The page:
Abstract Title:

Curcumin alters gene expression-associated DNA damage, cell cycle, cell survival and cell migration and invasion in NCI-H460 human lung cancer cells in vitro.

Abstract Source:

Oncol Rep. 2015 Oct ;34(4):1853-74. Epub 2015 Jul 29. PMID: 26238775

Abstract Author(s):

I-Tsang Chiang, Wei-Shu Wang, Hsin-Chung Liu, Su-Tso Yang, Nou-Ying Tang, Jing-Gung Chung

Article Affiliation:

I-Tsang Chiang

Abstract:

Lung cancer is the most common cause of cancer mortality and new cases are on the increase worldwide. However, the treatment of lung cancer remains unsatisfactory. Curcumin has been shown to induce cell death in many human cancer cells, including human lung cancer cells. However, the effects of curcumin on genetic mechanisms associated with these actions remain unclear. Curcumin (2 µM) was added to NCI-H460 human lung cancer cells and the cells were incubated for 24 h. Total RNA was extracted from isolated cells for cDNA synthesis, labeling, microarray hybridization and flour‑labeled cDNA hybridized on chip. Localized concentrations of fluorescent molecules were detectedand quantified using Expression Console software (Affymetrix) with default RMA parameters. GeneGo software was used for the key genes involved and their possible interaction pathways. The results showed that ~170 genes were significantly upregulated and 577 genes were significantly downregulatedin curcumin‑treated cells. Specifically, the up‑ and downregulated genes included CCNE2, associated with DNA damage; ID3, associated with cell survival and 146 genes with a>2- to 3-fold change including the TP53INP1 gene, associated with DNA damage; CDC6, CDCA5, TAKMIP2, CDK14, CDK5, CDCA76, CDC25A, CDC5L and SKP2, associated with cell cycle; the CARD6, ID1 and ID2 genes, associated with cell survival and the BRMS1L, associated with cell migration and invasion. Additionally, 59 downregulated genes exhibited a>4-fold change, including the DDIT3 gene, associated with DNA damage; while 97 genes had a>3- to 4-fold change including the DDIT4 gene, associated with DNA damage; the CCPG1 gene, associated with cell cycle and 321 genes with a>2- to 3-fold including the GADD45A and CGREF1 genes, associated with DNA damage; the CCPG1 gene, associated with cell cycle, the TNFRSF10B, GAS5, TSSC1 and TNFRSF11B gene, associated with cell survival and the ARHAP29 and CADM2 genes, associated with cell migration and invasion. In conclusion, genealterations provide information regarding the cytotoxic mechanism of curcumin at the genetic level and provide additional biomarkers or targets for the treatment of human lung cancer.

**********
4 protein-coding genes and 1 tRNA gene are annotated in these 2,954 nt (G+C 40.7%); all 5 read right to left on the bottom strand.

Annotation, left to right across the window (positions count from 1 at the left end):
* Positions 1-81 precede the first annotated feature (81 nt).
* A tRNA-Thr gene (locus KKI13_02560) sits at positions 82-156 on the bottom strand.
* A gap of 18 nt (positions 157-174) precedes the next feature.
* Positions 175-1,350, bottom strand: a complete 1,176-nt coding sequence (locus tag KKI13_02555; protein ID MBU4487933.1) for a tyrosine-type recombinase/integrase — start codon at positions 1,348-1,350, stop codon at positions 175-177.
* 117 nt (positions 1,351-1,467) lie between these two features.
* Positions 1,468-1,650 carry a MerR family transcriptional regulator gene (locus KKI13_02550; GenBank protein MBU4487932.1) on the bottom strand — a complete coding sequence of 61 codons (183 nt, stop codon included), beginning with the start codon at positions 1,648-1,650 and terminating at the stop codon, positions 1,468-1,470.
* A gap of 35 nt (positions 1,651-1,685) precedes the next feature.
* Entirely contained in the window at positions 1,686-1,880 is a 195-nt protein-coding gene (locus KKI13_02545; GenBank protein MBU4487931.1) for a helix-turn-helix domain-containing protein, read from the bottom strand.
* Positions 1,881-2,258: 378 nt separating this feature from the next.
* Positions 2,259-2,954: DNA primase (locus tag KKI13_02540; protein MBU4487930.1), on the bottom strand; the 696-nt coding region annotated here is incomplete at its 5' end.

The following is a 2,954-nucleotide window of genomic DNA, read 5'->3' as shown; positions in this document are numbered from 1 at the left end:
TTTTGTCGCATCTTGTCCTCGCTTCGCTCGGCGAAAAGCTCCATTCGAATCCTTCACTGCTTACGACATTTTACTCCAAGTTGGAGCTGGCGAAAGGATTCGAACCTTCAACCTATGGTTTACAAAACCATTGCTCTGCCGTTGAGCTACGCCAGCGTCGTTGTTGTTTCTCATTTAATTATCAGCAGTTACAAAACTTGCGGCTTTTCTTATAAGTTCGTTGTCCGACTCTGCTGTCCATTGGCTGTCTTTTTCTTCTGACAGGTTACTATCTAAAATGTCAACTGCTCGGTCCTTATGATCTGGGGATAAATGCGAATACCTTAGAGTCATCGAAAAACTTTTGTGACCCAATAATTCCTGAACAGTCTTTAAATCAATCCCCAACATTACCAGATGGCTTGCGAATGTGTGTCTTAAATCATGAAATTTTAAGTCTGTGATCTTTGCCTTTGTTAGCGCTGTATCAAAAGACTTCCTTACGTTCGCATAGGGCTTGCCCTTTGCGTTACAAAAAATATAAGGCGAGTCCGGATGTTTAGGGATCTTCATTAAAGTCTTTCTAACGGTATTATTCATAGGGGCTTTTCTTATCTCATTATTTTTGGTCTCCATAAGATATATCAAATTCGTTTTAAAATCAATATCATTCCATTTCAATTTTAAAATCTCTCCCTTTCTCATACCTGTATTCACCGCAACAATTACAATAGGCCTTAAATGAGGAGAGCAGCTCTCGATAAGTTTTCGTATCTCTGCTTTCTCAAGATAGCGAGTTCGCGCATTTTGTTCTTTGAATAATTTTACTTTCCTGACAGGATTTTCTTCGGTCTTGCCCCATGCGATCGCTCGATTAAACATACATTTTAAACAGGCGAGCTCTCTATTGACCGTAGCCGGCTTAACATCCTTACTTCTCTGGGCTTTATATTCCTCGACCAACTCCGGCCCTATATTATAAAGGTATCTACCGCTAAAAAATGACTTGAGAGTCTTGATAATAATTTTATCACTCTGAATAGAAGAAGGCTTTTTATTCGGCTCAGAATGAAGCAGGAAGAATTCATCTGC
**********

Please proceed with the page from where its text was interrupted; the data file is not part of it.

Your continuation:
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Sayer Ji
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